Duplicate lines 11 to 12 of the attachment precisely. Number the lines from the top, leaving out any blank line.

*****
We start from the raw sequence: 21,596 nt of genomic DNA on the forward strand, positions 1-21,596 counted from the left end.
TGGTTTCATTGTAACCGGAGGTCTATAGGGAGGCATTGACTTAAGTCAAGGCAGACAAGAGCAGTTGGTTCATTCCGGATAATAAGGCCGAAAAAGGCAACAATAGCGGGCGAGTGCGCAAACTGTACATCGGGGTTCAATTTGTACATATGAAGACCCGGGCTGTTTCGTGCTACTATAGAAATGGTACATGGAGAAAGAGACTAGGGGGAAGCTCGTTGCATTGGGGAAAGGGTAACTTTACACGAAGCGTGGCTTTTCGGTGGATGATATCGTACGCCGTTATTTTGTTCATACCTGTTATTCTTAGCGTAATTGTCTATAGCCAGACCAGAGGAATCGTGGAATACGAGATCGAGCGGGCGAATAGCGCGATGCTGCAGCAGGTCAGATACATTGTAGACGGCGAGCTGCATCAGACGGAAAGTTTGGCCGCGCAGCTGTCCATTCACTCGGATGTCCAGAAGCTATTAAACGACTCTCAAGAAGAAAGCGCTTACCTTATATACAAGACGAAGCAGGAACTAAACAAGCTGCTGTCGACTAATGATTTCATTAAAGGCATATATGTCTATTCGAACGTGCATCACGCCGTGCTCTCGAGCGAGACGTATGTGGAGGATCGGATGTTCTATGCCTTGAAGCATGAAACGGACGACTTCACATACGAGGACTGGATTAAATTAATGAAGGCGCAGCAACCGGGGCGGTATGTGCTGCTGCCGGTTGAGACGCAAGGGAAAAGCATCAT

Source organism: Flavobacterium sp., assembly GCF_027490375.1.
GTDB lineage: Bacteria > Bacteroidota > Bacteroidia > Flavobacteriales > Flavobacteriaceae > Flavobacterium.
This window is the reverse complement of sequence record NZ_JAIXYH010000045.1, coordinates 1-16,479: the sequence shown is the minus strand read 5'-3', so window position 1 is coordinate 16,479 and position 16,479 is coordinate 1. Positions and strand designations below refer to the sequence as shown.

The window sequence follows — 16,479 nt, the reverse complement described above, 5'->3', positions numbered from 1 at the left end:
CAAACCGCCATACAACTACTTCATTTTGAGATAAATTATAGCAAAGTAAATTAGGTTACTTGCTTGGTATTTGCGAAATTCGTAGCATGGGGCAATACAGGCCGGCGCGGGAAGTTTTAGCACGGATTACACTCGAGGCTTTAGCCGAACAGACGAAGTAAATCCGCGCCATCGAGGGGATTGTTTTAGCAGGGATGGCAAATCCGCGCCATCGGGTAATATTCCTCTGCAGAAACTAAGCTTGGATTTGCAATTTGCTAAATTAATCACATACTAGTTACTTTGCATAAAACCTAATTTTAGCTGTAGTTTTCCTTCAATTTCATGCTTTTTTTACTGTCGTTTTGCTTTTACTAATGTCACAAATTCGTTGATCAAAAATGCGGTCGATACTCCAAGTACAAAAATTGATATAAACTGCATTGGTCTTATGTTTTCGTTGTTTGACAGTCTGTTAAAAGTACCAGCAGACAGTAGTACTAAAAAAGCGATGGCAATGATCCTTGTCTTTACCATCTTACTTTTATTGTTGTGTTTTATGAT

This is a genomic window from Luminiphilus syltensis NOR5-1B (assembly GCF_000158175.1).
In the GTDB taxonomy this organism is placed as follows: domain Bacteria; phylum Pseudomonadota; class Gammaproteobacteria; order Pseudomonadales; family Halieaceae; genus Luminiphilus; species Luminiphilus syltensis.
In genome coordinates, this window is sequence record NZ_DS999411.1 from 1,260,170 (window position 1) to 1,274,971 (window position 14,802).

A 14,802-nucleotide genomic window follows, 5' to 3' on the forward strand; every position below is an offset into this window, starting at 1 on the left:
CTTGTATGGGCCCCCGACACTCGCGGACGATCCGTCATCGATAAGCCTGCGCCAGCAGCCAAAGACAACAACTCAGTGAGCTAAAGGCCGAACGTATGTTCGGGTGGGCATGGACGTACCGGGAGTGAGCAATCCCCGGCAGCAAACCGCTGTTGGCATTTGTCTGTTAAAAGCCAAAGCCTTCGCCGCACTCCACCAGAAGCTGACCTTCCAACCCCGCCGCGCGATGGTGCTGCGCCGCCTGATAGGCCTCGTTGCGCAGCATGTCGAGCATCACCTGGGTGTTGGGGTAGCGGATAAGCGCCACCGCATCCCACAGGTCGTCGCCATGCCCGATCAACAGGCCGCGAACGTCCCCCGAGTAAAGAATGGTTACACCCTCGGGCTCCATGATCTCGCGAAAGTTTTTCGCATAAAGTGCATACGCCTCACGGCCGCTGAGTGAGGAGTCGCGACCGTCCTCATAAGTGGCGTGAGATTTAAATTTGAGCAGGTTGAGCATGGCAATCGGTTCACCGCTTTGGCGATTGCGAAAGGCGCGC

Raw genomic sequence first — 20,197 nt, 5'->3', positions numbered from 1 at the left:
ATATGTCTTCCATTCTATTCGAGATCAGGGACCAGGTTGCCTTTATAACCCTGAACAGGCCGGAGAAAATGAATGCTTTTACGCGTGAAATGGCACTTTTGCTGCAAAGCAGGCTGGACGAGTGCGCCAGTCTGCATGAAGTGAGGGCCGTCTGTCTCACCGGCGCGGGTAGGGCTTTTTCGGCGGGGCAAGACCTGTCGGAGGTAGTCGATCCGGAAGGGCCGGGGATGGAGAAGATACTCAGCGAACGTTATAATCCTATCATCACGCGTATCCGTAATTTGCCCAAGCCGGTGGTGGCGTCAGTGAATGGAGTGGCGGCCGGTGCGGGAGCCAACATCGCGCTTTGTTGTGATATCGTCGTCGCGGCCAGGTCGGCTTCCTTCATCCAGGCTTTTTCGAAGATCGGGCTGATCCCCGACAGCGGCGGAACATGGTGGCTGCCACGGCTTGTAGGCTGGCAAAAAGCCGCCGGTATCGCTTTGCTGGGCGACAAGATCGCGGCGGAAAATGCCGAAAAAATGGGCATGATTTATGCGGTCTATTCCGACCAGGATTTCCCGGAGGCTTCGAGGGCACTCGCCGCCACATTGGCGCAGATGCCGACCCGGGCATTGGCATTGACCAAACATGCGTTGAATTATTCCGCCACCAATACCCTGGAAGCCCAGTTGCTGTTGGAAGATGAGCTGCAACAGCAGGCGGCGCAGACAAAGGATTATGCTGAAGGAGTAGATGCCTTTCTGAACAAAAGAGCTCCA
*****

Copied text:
A 14,802-nucleotide genomic window follows, 5' to 3' on the forward strand; every position below is an offset into this window, starting at 1 on the left:
CTTGTATGGGCCCCCGACACTCGCGGACGATCCGTCATCGATAAGCCTGCGCCAGCAGCCAAAGACAACAACTCAGTGAGCTAAAGGCCGAACGTATGTTCGGGTGGGCATGGACGTACCGGGAGTGAGCAATCCCCGGCAGCAAACCGCTGTTGGCATTTGTCTGTTAAAAGCCAAAGCCTTCGCCGCACTCCACCAGAAGCTGACCTTCCAACCCCGCCGCGCGATGGTGCTGCGCCGCCTGATAGGCCTCGTTGCGCAGCATGTCGAGCATCACCTGGGTGTTGGGGTAGCGGATAAGCGCCACCGCATCCCACAGGTCGTCGCCATGCCCGATCAACAGGCCGCGAACGTCCCCCGAGTAAAGAATGGTTACACCCTCGGGCTCCATGATCTCGCGAAAGTTTTTCGCATAAAGTGCATACGCCTCACGGCCGCTGAGTGAGGAGTCGCGACCGTCCTCATAAGTGGCGTGAGATTTAAATTTGAGCAGGTTGAGCATGGCAATCGGTTCACCGCTTTGGCGATTGCGAAAGGCGCGC